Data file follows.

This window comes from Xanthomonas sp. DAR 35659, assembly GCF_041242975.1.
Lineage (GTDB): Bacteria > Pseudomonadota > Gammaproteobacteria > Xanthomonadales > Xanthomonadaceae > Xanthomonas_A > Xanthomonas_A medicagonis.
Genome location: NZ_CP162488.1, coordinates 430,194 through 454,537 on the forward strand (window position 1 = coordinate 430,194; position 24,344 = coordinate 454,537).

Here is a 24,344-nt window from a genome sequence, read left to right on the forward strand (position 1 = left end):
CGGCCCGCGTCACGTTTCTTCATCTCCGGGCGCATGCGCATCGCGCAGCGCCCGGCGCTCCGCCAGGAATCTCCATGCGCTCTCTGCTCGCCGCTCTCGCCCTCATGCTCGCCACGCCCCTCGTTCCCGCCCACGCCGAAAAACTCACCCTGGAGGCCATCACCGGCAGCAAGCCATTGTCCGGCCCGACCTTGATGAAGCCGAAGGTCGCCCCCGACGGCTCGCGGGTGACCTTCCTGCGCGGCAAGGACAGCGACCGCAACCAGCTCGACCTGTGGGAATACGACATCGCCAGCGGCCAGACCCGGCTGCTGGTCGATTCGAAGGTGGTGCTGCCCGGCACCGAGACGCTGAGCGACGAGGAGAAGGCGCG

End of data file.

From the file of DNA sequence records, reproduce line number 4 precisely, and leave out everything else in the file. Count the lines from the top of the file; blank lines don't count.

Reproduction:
Here is a 24,344-nt window from a genome sequence, read left to right on the forward strand (position 1 = left end):